In April 2012, Google rolled out a change to its ranking algorithmic. Google Penguin, as it became known, hits sites where it hurts; in their rankings. One year on, many websites haven’t recovered their lost traffic. Yet rehabilitation is possible. James Newhouse, of digital marketing agency Receptional.com is one of the few people with experience of managing a full recovery. Here, he outlines his Penguin recovery strategy.
In May 2012 Barry Schwartz, the executive editor of Search Engine Roundtable conducted a survey, asking his readers how they had been affected by Penguin. His survey discovered that 65% of the 1,000 people polled had been negatively affected by Penguin.
At the beginning of this year, he surveyed the same people to find out how many had recovered. The results showed that 94% of Google Penguin victims had not fully recovered
Full Penguin recovery
As we near the one-year anniversary of Penguin – with more updates expected – here is a proven approach to getting your site back into its deserved position in Google’s listings.
In April 2012, Receptional took on a new client, a major retailer. We can’t tell you who they are, but if you’re based in the UK, you’ll know the name, and we were very excited about working with them.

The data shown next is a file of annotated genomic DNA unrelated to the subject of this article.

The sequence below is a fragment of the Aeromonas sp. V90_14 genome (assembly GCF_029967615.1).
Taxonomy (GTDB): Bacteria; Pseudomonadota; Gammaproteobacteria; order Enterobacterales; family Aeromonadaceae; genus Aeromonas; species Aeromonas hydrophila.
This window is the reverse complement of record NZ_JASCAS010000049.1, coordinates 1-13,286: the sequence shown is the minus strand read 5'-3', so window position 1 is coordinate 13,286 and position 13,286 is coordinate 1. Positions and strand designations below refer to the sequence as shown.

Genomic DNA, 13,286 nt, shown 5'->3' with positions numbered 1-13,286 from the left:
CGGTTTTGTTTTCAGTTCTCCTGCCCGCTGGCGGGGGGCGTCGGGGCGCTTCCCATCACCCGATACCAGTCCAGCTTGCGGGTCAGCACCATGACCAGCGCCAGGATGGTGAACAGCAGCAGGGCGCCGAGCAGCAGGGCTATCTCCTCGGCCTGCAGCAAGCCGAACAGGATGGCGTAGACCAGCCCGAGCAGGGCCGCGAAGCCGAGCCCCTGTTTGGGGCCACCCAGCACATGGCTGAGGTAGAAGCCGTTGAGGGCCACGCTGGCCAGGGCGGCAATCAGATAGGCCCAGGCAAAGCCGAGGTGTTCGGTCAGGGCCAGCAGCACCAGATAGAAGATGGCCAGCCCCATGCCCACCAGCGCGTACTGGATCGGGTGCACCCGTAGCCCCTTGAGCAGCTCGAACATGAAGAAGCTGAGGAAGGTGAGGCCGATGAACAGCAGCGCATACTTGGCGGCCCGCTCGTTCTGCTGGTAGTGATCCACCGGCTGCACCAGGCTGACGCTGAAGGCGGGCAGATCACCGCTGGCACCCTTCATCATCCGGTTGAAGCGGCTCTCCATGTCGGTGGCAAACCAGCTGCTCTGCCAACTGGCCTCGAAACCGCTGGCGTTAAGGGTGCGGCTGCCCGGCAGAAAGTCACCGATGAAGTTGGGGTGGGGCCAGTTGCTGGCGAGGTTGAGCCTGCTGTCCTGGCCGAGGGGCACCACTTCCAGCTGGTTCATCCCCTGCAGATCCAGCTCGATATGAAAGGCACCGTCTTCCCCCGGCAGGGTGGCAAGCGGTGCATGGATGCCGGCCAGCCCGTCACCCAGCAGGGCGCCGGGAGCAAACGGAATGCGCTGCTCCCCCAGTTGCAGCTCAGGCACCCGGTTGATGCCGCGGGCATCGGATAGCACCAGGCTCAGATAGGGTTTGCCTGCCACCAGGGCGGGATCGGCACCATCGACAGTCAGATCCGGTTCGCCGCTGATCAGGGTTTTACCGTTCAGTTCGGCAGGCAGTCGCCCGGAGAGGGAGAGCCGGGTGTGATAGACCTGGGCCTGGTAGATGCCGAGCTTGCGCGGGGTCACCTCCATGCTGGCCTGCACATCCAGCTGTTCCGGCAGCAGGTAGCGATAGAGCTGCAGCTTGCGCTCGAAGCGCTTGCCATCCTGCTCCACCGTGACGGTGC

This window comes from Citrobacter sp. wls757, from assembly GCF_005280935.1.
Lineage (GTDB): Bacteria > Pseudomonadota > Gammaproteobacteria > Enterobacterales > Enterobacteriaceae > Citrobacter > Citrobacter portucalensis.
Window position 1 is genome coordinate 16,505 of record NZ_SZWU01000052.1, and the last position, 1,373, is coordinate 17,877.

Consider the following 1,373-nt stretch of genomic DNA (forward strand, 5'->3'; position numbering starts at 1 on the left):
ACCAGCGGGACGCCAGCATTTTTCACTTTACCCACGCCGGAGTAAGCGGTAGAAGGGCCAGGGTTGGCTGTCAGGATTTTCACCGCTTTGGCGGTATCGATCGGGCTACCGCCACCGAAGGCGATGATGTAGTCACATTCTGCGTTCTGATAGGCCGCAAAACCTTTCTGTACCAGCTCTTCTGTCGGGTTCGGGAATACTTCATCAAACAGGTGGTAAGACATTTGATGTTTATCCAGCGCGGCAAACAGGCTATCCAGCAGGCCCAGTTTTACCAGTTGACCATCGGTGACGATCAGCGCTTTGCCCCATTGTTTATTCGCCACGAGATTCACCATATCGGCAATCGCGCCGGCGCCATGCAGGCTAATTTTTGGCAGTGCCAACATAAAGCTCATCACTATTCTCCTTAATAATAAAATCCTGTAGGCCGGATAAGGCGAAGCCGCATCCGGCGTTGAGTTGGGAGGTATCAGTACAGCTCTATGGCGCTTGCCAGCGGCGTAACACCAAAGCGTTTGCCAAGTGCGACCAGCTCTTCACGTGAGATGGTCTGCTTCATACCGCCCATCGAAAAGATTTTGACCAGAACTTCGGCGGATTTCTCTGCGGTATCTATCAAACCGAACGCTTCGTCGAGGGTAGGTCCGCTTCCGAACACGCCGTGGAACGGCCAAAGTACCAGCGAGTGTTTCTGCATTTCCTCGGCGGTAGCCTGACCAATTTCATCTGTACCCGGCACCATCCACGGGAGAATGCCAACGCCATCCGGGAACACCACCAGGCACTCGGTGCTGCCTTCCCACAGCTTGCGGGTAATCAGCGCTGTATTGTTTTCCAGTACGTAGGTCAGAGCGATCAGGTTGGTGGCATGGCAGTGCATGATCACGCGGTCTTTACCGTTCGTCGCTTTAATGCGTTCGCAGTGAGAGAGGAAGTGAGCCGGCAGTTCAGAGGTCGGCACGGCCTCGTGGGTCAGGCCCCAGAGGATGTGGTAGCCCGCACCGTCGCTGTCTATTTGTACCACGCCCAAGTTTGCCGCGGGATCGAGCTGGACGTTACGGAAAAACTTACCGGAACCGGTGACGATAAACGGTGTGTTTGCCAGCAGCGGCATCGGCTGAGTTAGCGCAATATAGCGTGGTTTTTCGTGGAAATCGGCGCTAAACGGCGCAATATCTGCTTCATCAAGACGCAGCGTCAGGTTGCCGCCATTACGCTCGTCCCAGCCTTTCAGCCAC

Two days later the client received an “unnatural link” warning via Google’s Webmaster Tools Oh dear. The website’s traffic plummeted by 62%.
Keyword rankings, including those for the site’s brand name, had dropped by as many as 50 places in the search engine results. This was a real worry for a retailer that received around 70% of its organic traffic from brand name searches.
No other Receptional clients were affected by Google Penguin. And, at first, the update didn’t even have a name. So, all we could do was investigate.
We discovered that the drop in traffic had two causes:
a manual penalty against ‘link spam’ and
an algorithmic penalty, later confirmed as Penguin
Here’s a graph showing how our client’s traffic disappeared:
Figure 1: A screenshot from Google Analytics showing the drop in traffic for our client due to two link-based penalties.
Our Penguin recovery plan
Our team decided on two main objectives. In the short term, we had to create alternative traffic sources to replace the lost revenue. This would give us time to investigate the penalties further and decide how to overcome them. And the second, of course, was to recover as quickly as possible.
So, here’s what we did:
Our PPC team set up a “brand only” campaign so that searchers were still able to find our client in the search results.
At the same time, we built a new website on a fresh domain. The domain name was very similar to the client’s existing site, and very quickly we were able to rank for the client’s main brand term.